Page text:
Fry's cast of bright young actors show much more talented depth than the characters they portray; Cambell Moore (who interestingly bears a striking resemblance to a young Hugh Laurie) is remarkably accomplished for an actor in his first feature, while Michael Sheen is wonderfully camp and Mortimer manages to tenderly portray a rather unsympathetic character. This is all aided by the Fry's reworking of Waugh's material, for where Waugh is clearly repulsed by and vilifies his hedonistic characters, Fry seems rather endeared to them and it is to his credit that he does not simply portray them as spoilt brats, eliciting some wonderful performances from his young cast.
The love triangle is a rather flimsy plot for the film, which really wishes to indulge in a dazzling display of decadence among the upper class of the time. This sort of visual extravaganza works brilliantly in the opening "Inferno" party, but it cannot maintain this sort of intensity. As a first-time director, Fry seems so desparate not to bore his audience that at times he flies along too swiftly, flitting between scenes with little sense or rhythm, which gives the movie an episodic feel that seems almost better suited to a televised drama serial.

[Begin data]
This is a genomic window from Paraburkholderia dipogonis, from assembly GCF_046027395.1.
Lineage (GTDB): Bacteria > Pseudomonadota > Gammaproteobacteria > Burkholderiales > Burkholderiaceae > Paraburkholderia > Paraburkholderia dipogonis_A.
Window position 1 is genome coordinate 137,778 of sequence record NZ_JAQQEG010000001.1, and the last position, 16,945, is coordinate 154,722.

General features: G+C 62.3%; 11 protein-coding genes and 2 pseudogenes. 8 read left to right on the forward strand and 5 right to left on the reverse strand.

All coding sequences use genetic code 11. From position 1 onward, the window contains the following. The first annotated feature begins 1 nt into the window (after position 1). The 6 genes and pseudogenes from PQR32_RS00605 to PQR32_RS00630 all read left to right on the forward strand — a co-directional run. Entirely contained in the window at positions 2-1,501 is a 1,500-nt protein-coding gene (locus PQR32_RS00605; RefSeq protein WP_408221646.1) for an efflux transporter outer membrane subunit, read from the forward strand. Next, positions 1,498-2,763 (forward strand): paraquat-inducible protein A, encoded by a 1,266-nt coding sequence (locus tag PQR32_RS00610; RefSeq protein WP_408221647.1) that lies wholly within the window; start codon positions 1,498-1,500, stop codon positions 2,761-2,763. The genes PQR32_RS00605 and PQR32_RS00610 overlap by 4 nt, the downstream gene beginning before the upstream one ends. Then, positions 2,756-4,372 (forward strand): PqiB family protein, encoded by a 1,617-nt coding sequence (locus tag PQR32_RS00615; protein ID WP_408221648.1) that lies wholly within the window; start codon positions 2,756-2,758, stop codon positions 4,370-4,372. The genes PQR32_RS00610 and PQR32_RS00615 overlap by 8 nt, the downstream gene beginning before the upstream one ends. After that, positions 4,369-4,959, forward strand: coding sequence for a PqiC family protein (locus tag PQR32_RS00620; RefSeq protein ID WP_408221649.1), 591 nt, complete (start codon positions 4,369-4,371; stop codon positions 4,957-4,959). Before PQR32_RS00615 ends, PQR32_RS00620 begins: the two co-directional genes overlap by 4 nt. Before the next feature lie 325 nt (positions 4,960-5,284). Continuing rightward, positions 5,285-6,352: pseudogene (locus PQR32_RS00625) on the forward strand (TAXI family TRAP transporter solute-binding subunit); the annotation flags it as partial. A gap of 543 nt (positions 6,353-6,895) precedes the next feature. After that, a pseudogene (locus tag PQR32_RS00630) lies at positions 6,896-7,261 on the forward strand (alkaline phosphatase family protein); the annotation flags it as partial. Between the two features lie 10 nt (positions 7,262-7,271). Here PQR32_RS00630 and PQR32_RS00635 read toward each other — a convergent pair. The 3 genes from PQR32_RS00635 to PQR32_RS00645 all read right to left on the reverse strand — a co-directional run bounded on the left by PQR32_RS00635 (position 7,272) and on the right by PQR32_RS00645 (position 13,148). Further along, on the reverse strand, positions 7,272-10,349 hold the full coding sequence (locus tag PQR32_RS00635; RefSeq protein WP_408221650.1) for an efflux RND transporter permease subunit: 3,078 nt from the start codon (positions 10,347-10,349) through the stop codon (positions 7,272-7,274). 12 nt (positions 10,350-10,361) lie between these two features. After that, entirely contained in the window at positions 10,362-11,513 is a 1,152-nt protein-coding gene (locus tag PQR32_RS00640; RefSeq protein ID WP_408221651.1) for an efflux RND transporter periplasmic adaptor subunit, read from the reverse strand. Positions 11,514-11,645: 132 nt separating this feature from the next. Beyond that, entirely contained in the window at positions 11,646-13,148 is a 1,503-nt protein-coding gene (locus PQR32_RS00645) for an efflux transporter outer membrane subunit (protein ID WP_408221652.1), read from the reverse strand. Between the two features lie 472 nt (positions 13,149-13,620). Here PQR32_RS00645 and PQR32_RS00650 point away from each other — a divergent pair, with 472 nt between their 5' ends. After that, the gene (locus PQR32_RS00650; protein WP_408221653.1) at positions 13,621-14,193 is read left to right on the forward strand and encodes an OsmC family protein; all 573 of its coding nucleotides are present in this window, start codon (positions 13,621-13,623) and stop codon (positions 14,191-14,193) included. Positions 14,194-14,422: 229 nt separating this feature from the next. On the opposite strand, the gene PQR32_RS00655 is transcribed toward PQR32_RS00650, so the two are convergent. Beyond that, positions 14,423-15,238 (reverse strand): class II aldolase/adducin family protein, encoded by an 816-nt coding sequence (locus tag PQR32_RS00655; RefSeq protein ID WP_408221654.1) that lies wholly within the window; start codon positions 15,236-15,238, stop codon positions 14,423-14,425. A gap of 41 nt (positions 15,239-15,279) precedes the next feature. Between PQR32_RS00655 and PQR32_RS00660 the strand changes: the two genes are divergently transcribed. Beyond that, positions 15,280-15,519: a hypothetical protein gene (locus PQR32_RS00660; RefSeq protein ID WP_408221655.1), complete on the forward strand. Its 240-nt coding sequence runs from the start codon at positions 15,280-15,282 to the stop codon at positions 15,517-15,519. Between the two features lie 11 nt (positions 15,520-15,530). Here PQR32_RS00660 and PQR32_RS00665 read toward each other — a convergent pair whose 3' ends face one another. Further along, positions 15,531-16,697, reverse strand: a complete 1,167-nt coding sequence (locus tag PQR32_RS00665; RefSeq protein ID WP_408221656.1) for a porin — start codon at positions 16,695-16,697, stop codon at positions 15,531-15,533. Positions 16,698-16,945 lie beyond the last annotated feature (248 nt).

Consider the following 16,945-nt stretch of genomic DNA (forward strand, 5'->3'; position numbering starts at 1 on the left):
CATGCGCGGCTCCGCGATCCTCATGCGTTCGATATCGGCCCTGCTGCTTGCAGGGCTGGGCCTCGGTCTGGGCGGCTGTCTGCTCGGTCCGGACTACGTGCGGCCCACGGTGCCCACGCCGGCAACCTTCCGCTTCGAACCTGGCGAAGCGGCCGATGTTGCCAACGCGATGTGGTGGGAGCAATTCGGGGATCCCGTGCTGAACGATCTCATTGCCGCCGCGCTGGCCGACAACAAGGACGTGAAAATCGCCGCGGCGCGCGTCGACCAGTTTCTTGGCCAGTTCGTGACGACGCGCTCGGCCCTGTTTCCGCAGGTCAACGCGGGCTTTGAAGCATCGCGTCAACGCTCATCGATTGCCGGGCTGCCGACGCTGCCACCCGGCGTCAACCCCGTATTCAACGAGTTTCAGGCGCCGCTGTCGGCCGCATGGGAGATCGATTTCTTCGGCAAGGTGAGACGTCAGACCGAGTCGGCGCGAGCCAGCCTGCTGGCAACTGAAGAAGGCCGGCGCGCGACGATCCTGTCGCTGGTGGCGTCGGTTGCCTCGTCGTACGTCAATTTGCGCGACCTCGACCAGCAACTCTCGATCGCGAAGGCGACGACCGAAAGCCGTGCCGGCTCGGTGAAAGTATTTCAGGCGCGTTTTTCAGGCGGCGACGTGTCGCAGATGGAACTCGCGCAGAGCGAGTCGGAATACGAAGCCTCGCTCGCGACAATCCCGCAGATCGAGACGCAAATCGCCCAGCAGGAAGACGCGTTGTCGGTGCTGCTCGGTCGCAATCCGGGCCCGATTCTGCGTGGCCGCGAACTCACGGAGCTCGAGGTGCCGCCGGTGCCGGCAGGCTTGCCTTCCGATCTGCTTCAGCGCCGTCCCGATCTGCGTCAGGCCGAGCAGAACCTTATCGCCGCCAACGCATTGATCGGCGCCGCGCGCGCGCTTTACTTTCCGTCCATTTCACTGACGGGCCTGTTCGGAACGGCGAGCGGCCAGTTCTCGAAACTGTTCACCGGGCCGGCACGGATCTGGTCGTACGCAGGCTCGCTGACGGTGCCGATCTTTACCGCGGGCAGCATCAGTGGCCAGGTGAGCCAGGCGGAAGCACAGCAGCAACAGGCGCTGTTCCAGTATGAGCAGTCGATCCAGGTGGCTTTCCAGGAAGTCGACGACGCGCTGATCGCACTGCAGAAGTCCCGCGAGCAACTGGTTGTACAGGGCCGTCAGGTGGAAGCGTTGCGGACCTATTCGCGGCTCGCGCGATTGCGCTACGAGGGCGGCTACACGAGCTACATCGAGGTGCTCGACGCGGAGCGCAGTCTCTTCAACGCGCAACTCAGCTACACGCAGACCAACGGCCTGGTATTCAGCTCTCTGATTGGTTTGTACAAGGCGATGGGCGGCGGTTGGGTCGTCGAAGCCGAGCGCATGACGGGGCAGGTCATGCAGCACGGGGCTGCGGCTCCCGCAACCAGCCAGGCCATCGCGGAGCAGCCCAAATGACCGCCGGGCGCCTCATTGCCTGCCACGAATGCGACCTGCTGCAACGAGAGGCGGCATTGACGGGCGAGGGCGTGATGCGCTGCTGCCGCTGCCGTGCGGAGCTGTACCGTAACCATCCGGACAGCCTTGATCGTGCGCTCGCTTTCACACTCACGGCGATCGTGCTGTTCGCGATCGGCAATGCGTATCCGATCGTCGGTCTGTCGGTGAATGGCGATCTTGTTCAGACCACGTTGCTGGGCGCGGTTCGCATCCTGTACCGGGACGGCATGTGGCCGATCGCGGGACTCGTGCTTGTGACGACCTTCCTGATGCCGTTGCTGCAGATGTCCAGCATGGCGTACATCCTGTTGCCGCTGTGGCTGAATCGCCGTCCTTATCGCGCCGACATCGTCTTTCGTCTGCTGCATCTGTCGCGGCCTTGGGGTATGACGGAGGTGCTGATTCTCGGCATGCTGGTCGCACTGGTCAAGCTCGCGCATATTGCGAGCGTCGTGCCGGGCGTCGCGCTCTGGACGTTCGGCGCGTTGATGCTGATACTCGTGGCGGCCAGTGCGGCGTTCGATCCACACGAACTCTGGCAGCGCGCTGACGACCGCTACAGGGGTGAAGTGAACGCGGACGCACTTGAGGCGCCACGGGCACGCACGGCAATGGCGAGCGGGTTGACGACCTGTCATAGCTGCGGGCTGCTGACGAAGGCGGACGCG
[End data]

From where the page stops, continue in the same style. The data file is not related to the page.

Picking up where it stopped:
While this little world is wonderfully recreated with impeccable set design (most notably Adam's hotel and Nina's apartment), the film begins to suffer from being too long since the story is secondary and the characters are never really developed. Fry suddenly feels the need for the delightful frivolities to turn starkly serious in a rather jarring style (especially Agatha's descent without warning into madness), making these changes reek of script contrivance. Fry then seems to fall back on cliché sentimentality as we are expected to sympathise for characters that may have been endearing, but were always rather superficial.
Like Roger Avery's (more successful) time-shift with the Bret Easton Ellis novel Rules of Attraction, Fry has brought Waugh's novel forward from late 1920s to late 1930s. This allows him the rather heavy handed use of the war and Nazi Germany to darken the tone of events, but this was obviously not what Waugh had in mind with his writing in 1931.
This film has cerainly shown Stephen Fry's eye for depicting affluent excess with painstaking period detail, conjuring (and for the most part sustaining) an incredibly lively atmosphere as well as his skill with gentle satire, so it will be certainly interesting to see where his next directorial outing takes him. As for Bright Young Things, it is an enjoyable whirlwind ride through the delirious glamour it portrays, but much like its characters, can all too often seem devoid of any real depth or substance below the surface. But then, in a strange way, that's really sort of the point.